Academic journal article Theological Studies

Revelation and Interiority: The Contribution of Frederick E. Crowe, S.J

Academic journal article Theological Studies

Revelation and Interiority: The Contribution of Frederick E. Crowe, S.J

Article excerpt

NOVEMBER 18, 2005, marked the 40th anniversary of the promulgation of Vatican II's Dogmatic Constitution on Divine Revelation (Dei Verbum). The significance of this document both with respect to the overall orientation of Vatican II as well as to subsequent theology cannot be overestimated. George Schner wrote "that the document Dei Verbum is the most fundamental of the council's documents. In asking for a reassessment of the basic rules of Christian discourse and action, involving a reappropriation of the place of scripture in the life of the Catholic Church, the Council Fathers were indeed taking seriously Pope John's request for a pastoral and ecumenical Council. (1) Given this appreciation, Gabriel Moran's remark in his recent book on revelation is striking: "In recent years the question of revelation seems to have been relegated to a small band of philosophers." (2) The reason for this, he argues, is the foundational character of the question. Since revelation is a notion that refers to "a premise of Christian theology ... the hope is that philosophy is taking care of it." (3) Moran suggests that this situation is in some ways the result of how we speak about revelation. (4) I wish to modify this suggestion and propose that the potential development of a theology of revelation will be a function of how we transpose the question of revelation itself. To develop this proposal, I wish to present a reflection on the contribution of the Jesuit theologian Frederick Crowe.

In 1978 Crowe published The Theology of the Christian Word: A Study in History. (5) In the literature on revelation, little reference is made to this book. (6) However, many insights evident in Crowe's recent publications, Developing the Lonergan Legacy and Christ and History serve to remind us of the singular merit of his 1978 text. (7) That merit consists in the way Crowe transposes the question of revelation from a focus on its conceptual form to a focus on acts of understanding that are the basis for the development of the concepts of revelation. (8) The aim of this article is to explore how Crowe introduces this strategy and to show how it offers new avenues for a theology of revelation. In large part, his strategy is developed by appealing to Lonergan's notion of interiority.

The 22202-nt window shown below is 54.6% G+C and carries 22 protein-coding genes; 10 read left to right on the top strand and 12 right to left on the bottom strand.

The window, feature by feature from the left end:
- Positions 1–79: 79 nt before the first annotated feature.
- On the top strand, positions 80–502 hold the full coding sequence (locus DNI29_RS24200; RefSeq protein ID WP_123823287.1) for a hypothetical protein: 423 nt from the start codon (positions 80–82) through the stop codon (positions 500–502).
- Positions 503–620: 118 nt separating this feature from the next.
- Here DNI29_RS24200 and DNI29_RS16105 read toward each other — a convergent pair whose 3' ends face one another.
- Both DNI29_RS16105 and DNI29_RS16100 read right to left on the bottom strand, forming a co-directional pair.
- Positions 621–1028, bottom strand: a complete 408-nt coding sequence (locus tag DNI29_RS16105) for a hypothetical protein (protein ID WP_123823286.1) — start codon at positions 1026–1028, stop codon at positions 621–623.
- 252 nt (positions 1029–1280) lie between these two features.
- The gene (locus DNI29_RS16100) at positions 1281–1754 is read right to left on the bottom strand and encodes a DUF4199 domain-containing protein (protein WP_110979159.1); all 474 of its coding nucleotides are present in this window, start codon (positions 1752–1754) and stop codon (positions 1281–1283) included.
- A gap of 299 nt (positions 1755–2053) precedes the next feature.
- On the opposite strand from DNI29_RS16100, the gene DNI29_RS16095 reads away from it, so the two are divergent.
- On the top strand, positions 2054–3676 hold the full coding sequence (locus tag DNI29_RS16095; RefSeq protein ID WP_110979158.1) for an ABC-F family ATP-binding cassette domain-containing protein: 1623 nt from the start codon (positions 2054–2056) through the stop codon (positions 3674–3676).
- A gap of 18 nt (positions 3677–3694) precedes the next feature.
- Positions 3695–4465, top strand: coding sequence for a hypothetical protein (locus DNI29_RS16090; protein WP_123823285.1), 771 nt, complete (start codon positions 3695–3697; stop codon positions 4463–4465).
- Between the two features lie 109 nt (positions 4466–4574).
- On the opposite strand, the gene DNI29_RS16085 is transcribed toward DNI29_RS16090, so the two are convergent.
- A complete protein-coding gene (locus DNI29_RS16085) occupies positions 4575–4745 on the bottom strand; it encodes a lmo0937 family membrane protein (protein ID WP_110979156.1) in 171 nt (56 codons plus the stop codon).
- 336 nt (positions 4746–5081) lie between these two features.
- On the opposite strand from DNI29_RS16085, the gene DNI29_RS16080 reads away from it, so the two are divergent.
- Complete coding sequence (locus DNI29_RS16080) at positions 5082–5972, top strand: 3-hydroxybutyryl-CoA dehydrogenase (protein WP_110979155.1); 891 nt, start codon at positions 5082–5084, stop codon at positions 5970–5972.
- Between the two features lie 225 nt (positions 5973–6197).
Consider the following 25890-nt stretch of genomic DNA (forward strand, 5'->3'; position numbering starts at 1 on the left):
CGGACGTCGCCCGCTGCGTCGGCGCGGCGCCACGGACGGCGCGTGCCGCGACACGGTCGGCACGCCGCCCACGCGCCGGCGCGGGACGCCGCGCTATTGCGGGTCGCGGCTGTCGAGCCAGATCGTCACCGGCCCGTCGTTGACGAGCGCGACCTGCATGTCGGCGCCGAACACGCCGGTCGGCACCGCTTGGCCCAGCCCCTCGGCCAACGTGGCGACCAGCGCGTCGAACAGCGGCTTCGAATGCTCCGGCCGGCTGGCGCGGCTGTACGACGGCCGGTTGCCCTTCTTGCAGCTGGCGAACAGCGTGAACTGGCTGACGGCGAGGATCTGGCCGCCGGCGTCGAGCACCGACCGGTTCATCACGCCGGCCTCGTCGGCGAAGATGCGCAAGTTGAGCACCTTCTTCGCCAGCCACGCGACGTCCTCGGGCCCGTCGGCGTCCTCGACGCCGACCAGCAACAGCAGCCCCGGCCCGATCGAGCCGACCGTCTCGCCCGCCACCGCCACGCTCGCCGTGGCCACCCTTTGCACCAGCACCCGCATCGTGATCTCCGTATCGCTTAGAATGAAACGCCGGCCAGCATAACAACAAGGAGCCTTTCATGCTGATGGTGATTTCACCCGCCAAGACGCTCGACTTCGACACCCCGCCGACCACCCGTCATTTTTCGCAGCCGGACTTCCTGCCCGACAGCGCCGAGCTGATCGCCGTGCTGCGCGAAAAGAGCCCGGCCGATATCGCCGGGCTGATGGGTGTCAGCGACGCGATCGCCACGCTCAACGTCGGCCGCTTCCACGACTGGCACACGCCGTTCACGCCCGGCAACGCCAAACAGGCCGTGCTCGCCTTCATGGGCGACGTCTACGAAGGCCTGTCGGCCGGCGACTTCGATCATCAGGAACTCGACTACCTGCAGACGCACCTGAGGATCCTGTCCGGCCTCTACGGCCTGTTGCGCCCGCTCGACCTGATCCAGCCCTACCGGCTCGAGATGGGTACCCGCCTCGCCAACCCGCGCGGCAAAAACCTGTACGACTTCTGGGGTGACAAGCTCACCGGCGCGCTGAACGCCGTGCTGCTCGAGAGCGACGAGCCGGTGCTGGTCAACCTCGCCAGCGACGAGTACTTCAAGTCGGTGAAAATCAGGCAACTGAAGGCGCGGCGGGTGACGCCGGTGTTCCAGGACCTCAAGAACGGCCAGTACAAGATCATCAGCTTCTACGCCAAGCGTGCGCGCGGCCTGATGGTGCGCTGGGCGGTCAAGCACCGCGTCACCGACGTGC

I shall develop this article in three steps. First, I will clarify the significance of Crowe's approach to the question of revelation by situating it within a summary account, provided in a recent article by Francis Schussler Fiorenza, of Roman Catholic approaches to revelation. Fiorenza's account will facilitate my initial comments on the import of Crowe's invitation to shift from an emphasis on the concepts of revelation to the sources of such concepts in operations of understanding. Second, I will elaborate the basis of Crowe's own transposition of the question in his appeal to interiority. In this context, I will refer principally to his text Theology of the Christian Word in order to present the significant transitions outlined by Crowe in his thematization of the Word of God. Finally, I will comment on the significance of Crowe's approach for our understanding of revelation and how it might assist us in an ongoing development of a theology of revelation.

TRANSPOSING THE QUESTION

In his overview of recent Roman Catholic thinking on revelation, Fiorenza underscores its theological diversity. (9) In arguing his claim, Fiorenza refers to the approaches developed by Dulles, Rahner, Kasper, and Ratzinger, as well as by himself. In his overview, Fiorenza does more than simply describe the present diversity. The reference from one thinker to the next represents a broadening and deepening of an understanding of revelation. First, he recognizes Dulles's achievement in his Models of Revelation, in particular, his account of the diversity of models. (10) Attempting to respect the best of each model, Dulles advanced a position that he called "symbolic realism. …

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